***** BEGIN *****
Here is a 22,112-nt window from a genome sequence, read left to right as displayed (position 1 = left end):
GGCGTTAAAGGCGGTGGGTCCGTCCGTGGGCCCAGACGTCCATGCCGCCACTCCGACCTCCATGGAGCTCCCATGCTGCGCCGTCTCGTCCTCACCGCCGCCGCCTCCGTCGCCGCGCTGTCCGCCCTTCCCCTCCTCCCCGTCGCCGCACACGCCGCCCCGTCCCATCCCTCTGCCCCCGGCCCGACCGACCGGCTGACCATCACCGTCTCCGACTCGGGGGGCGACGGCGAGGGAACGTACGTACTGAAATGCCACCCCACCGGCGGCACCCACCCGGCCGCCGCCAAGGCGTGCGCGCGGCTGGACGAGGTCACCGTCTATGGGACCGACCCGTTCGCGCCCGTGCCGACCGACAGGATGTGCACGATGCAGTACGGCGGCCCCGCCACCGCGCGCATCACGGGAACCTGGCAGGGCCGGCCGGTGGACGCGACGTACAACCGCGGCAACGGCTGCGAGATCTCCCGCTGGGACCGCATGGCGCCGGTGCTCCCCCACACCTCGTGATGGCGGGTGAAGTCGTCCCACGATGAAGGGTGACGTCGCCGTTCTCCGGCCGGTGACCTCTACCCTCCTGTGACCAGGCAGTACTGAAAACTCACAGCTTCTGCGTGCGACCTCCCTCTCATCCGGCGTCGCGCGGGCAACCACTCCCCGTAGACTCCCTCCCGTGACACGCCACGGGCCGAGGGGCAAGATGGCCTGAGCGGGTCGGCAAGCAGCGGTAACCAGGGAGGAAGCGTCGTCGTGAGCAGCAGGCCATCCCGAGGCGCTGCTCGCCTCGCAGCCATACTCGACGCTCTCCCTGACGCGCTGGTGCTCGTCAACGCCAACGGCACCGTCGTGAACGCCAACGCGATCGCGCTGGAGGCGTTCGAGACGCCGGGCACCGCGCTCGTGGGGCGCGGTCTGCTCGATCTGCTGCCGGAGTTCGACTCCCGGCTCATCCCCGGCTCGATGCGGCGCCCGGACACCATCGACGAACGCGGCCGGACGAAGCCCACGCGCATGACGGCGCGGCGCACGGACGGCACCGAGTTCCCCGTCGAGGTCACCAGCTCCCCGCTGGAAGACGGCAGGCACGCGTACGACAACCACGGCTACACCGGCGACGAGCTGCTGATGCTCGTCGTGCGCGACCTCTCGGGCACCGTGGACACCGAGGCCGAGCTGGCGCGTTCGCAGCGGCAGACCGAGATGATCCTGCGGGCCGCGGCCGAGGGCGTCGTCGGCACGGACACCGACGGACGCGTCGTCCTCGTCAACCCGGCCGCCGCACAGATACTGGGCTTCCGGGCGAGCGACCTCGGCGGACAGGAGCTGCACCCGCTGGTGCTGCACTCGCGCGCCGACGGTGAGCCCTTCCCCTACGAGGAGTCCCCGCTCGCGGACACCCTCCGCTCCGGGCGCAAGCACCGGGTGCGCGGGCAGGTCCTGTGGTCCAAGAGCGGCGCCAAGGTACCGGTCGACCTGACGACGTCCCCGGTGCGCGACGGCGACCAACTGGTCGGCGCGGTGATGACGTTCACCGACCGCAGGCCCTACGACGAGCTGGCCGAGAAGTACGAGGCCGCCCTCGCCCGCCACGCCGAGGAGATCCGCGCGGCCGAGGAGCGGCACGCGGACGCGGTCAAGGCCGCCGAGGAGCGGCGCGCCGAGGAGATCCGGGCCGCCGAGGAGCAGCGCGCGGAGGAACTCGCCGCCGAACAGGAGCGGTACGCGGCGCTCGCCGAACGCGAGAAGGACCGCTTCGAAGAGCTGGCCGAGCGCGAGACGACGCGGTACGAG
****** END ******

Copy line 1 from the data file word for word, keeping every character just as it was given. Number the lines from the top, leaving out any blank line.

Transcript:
Here is a 22,112-nt window from a genome sequence, read left to right as displayed (position 1 = left end):